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Gainesville bans urban camping, aggressive panhandling
Leaders say move meant to get people to resources; opponents say it criminalizes homelessness
A homeless man looks down on an encampment beneath the Queen City Bridge in Gainesville. Law enforcement later cleared the camp.

The Gainesville City Council unanimously approved a pair of ordinances Tuesday that will address panhandling and urban camping, or living in public spaces.

Several people raised concerns at Tuesday’s meeting about how the ordinances would criminalize the homeless community. Officials emphasized that the role of the new rules was to help officers connect people with community resources.

One ordinance bans “urban camping,” or living or putting up a tent in a public space. Living or storing personal property on a public street, in a public park or underneath a bridge is a violation of the ordinance.

According to the ordinance, officers are supposed to issue someone a warning before they arrest anyone. The city will also be working with local nonprofits to help homeless people find housing or a place to stay.

Flowery Branch and Oakwood passed similar ordinances in 2015.

Another ordinance bans “aggressive” panhandling. The ordinance defines aggressive behavior as acting in a way that would cause someone to believe they are in danger, intimidating someone after they have declined the person soliciting, touching someone without consent, blocking the person being solicited or using threatening or abusive language.

The Rev. Rose Johnson, executive director of the Newtown Florist Club, told councilmembers that aggressive behavior can be perceived differently by different people.

“Someone could approach a resident and they might be fearful of the way that person looks. They might be fearful of the way that person talks, and that on its face could be aggressive solicitation to some people,” Johnson said.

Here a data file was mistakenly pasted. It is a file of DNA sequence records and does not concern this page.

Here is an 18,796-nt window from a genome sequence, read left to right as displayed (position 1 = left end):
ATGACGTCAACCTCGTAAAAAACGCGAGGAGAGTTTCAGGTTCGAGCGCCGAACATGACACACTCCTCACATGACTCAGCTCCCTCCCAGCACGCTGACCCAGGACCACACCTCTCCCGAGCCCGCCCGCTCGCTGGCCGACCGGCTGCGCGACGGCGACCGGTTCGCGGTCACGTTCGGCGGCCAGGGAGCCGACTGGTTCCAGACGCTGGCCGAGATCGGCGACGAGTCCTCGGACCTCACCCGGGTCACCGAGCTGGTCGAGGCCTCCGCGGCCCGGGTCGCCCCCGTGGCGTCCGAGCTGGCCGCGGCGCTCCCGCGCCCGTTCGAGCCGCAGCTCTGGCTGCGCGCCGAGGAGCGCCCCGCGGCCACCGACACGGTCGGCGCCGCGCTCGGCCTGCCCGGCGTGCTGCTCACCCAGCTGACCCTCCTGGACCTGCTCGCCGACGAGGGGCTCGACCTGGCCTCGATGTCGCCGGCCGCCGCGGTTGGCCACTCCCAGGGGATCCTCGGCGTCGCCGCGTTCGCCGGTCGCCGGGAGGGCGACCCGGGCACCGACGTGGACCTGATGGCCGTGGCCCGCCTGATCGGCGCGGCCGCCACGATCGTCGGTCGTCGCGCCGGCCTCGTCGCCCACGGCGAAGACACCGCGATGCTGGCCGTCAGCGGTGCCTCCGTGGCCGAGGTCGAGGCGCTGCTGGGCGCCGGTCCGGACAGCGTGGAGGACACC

The aggressive solicitation ordinance also bans panhandling after sunset or before sunrise, in public parking lots or parking decks, on public transit or at public transit stops, or within 15 feet of the entrance or exit of a bank, check cashing business or ATM, unless the building owner allows it.

Arturo Adame spoke in opposition of the ordinance Tuesday, saying that the city still lacks the infrastructure needed to support the homeless community.

“Before any action needs to be made to be able to move the homeless or try to combat the homeless problem here in Gainesville, I think more long-term solutions should be in place to prevent the problem from escalating further,” Adame said.

Arresting people will make the homelessness issue worse by making it more difficult for people to become more financially stable, Adame said.

“That could just put more people in jail and when people go to jail, that just puts another stain on their record and just further puts them in that cycle where it’s harder and harder to reintegrate,” Adame said.

Johnson agreed, saying that arresting homeless people would burden the county jail with an influx of people.

The Rev. Corey L. Brown, pastor at St. Luke Church on the Square, said he has previously worked with groups in Atlanta and saw jail overcrowding there when the homeless were arrested for urban camping. Addressing the problem will take long-term efforts, he said.

“I think that we can work together as a community to prevent the vilification of people that are merely victims of their circumstances,” Brown said.

Mike Parker, who lives in South Hall and is running for the Hall County Board of Commissioners, said many people in the area are already struggling financially, and homelessness can affect people when they do not expect it. He told the story of a woman he knew who ended up homeless after an abusive relationship.

“I know you’re working on some ordinances for the people who are currently struggling with homelessness, but I urge you to start working on prevention of homelessness,” Parker said.

Gainesville City Manager Bryan Lackey said the goal of the ordinance was not to criminalize homelessness but rather to connect people with resources and help officers handle complaints.

“This is not a situation where we’re going to round people up and take them to the city limit lines and say, ‘Get out and move on.’ It’s really so we can get them to the resources,” Lackey said.

Officers will be trained to work with nonprofits to help homeless people find the help they need, rather than taking people to jail.

“When complaints arise to us and officers see the situation, we can work with community partners so that we can see a situation, perhaps even take one of those community nonprofits with us to see that situation and get that person to the help they need and the services they need,” Lackey said.

The city had been receiving more complaints, and officers needed a city ordinance to address those complaints without violating anyone’s civil rights, Lackey said.

Councilmembers said Tuesday that they were reassured by law enforcement’s commitment to training officers and working with community partners to address homelessness.